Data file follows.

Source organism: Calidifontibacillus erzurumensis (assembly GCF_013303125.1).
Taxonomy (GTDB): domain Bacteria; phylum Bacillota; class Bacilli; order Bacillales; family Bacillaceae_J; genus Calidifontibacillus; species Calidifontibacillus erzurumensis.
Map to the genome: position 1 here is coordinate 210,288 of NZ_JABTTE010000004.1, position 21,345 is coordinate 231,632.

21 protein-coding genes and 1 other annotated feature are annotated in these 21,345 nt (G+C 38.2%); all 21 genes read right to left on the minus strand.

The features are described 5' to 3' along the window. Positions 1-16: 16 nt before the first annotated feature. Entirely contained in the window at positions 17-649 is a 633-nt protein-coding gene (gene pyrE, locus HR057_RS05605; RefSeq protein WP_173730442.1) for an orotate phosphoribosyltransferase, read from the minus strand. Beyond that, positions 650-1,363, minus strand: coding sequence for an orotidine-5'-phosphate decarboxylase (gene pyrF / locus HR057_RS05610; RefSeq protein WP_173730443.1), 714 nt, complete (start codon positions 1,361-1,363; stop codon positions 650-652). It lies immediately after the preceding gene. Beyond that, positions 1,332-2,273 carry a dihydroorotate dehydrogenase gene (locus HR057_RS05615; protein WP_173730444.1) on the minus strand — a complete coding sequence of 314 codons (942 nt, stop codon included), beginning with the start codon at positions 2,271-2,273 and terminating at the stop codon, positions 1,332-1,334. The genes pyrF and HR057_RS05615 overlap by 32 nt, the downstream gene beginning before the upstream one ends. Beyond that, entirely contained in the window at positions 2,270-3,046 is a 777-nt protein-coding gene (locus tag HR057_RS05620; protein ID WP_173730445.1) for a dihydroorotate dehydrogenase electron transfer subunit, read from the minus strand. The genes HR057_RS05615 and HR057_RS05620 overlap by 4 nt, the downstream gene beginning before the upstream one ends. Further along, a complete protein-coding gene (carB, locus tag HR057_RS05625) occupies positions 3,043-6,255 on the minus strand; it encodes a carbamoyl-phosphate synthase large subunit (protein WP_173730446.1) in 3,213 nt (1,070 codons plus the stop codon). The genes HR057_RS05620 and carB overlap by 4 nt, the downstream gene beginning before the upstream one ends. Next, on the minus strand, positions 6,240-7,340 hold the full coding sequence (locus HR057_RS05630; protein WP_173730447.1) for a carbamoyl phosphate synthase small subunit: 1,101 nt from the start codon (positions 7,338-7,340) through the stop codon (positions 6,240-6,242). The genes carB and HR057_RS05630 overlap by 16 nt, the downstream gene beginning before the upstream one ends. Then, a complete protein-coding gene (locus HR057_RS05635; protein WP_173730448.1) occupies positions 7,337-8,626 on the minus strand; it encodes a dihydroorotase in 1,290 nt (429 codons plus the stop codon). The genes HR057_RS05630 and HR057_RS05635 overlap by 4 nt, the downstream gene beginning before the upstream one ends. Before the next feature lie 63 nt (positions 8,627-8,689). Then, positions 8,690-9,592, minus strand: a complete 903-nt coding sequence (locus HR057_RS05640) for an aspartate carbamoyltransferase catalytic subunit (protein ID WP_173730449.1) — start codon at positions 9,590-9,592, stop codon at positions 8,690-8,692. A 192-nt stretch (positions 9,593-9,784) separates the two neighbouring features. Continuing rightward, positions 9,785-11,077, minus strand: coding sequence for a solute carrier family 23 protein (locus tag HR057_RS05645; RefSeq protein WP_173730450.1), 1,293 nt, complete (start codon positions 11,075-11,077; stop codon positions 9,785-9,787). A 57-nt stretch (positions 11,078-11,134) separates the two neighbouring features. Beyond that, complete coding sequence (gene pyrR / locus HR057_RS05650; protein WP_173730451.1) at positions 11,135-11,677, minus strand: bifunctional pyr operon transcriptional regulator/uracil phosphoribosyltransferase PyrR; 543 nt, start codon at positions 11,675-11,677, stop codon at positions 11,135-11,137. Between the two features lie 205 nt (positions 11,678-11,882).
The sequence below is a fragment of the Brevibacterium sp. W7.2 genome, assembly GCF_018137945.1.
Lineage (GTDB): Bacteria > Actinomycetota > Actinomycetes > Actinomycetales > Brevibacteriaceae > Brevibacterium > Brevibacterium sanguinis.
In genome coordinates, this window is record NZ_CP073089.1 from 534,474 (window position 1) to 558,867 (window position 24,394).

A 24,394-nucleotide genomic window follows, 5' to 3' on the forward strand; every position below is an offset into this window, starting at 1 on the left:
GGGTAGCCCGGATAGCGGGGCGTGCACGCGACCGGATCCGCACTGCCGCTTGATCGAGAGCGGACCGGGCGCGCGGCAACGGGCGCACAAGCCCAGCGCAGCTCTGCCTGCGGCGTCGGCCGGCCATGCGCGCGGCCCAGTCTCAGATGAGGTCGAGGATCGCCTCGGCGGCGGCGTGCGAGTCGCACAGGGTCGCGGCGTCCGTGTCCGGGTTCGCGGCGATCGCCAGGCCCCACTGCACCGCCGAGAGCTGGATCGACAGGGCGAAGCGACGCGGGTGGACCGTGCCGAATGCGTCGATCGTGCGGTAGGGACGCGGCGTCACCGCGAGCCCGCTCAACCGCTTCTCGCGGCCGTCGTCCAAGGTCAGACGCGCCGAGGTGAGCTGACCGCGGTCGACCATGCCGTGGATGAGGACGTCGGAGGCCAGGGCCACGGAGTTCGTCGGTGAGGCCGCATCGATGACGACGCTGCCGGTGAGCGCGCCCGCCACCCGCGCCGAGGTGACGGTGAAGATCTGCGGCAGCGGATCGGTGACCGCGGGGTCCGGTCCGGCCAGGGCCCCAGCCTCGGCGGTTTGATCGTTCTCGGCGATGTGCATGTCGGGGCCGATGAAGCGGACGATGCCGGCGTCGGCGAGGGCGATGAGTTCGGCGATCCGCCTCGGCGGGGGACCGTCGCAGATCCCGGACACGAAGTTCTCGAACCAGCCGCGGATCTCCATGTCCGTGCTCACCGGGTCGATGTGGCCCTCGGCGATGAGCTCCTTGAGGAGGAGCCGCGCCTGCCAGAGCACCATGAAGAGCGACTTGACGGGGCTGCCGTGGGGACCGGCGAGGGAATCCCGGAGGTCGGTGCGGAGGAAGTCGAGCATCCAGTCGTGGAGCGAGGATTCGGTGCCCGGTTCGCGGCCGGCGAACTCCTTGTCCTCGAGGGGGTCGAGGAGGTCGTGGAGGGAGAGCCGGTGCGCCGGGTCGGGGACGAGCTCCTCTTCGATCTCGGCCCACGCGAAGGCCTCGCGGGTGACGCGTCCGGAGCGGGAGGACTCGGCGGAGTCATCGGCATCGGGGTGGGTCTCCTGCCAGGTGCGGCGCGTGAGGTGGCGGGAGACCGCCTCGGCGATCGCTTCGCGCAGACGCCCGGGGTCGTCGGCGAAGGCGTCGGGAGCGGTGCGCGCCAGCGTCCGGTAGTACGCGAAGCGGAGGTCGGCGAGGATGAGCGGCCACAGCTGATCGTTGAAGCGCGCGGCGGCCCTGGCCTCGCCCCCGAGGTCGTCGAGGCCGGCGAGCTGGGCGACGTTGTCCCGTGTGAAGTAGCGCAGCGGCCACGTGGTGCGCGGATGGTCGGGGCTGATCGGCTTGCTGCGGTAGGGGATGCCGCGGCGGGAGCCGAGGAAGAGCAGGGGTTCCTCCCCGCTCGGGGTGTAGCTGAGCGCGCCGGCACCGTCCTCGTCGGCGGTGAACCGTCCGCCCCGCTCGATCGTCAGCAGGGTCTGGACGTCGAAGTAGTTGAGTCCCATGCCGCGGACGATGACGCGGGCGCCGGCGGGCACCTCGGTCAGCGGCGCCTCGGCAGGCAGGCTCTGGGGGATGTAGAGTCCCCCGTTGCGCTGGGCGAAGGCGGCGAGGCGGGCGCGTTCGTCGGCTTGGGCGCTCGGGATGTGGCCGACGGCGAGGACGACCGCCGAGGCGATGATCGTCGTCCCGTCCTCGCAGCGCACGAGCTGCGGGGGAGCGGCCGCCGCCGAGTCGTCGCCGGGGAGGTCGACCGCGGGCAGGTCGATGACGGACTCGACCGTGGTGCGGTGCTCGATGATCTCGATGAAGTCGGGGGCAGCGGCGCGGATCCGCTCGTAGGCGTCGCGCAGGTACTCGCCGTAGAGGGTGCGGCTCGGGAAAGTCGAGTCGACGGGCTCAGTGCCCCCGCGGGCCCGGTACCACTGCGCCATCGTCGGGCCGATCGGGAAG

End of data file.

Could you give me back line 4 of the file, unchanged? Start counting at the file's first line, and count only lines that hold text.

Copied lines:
21 protein-coding genes and 1 other annotated feature are annotated in these 21,345 nt (G+C 38.2%); all 21 genes read right to left on the minus strand.